The report on the Bingham inquiry into the role of ministers and the Bank of England in the handling of the collapse of the Bank of Credit and Commerce International is due to be delivered to Downing Street, but the Government response is likely to be delayed for some weeks. A Government source said: 'There are two financial timebombs ticking away. Ministers will want to get the Imro report (the Investment Management Regulatory Organisation report on Maxwell pensioners) out of the way before the Bingham report. That means it is highly unlikely to be before the recess.'
Brian Sedgemore, a Labour member of the cross-party Commons select committee on Treasury affairs, said: 'It would be an outrage if it was held up until Parliament was not sitting to make it impossible for MPs to questions Ministers. It is one of the most damaging financial scandals reaching to the heart of the operations of the Bank of England and the political judgement of successive Chancellors, including the Prime Minister.'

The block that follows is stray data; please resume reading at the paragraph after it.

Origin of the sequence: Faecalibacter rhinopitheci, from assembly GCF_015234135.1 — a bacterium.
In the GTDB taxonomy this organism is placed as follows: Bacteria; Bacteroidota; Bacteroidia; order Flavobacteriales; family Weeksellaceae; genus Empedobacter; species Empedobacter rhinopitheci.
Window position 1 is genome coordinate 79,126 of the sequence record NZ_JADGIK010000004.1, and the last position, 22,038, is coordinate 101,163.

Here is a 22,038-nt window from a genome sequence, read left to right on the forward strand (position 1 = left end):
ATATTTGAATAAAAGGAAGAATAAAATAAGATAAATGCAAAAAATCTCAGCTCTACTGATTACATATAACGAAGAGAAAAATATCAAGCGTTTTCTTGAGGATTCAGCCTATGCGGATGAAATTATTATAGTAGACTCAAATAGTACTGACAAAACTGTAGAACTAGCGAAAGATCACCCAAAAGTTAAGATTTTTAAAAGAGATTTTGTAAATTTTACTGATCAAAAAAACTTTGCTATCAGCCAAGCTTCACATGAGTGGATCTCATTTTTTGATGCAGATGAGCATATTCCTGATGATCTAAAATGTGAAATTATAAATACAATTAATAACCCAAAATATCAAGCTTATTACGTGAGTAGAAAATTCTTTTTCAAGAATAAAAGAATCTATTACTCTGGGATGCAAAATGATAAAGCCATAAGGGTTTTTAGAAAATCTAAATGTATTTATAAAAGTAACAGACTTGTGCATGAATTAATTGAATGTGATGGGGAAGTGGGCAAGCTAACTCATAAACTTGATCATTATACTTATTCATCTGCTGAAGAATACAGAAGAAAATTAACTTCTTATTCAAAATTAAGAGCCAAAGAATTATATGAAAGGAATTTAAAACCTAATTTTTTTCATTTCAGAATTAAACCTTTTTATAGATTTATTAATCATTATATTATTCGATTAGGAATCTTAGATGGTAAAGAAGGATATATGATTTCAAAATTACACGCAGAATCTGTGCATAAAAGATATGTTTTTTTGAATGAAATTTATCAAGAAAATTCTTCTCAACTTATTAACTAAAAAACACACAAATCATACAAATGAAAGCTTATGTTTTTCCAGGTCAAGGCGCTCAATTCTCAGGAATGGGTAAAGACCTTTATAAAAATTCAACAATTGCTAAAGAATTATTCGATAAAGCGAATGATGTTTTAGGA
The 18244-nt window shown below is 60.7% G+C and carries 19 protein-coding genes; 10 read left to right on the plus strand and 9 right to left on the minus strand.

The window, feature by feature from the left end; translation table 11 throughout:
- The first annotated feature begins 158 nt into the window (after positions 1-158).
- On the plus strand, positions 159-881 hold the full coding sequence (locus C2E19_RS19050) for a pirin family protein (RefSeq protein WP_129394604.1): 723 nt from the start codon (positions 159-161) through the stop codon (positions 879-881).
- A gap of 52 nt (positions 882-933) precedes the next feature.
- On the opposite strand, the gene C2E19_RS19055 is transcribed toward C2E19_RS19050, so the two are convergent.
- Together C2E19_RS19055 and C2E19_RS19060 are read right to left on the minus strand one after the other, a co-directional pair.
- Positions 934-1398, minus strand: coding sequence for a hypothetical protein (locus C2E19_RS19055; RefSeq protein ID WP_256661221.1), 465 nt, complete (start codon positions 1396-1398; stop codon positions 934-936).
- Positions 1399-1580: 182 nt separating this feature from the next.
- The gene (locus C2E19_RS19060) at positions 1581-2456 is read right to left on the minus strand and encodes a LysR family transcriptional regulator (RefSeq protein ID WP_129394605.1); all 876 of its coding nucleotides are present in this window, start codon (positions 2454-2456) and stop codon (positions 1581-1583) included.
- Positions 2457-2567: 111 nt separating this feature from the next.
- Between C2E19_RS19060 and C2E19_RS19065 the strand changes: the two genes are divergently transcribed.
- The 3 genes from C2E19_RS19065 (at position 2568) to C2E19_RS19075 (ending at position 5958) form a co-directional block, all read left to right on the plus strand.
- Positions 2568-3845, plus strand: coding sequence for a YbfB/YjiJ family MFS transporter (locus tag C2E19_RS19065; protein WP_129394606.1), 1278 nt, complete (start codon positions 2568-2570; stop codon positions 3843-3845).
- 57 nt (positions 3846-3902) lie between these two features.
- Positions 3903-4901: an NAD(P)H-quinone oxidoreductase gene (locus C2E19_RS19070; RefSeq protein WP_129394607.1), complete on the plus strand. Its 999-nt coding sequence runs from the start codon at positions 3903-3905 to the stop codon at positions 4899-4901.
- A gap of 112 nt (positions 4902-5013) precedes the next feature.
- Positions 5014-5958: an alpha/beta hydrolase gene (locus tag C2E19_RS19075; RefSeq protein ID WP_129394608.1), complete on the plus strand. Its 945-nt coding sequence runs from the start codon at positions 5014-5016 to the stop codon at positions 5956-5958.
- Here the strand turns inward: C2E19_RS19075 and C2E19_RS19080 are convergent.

The Prime Minister and other ministers have given evidence to Lord Justice Bingham. They have faced allegations that they failed to act on warnings that BCCI was in difficulty and involved in illegal activities until it was too late.
BCCI was closed down by the Bank of England on 5 July last year, with deposits in its 25 UK branches frozen, after a report by the bank's auditors Price Waterhouse revealed evidence of substantial fraud. The Prime Minister denied any knowledge of serious fraud at BCCI before 28 June 1991. The findings of the report will be published, but it is likely the evidence will remain confidential.Reuse content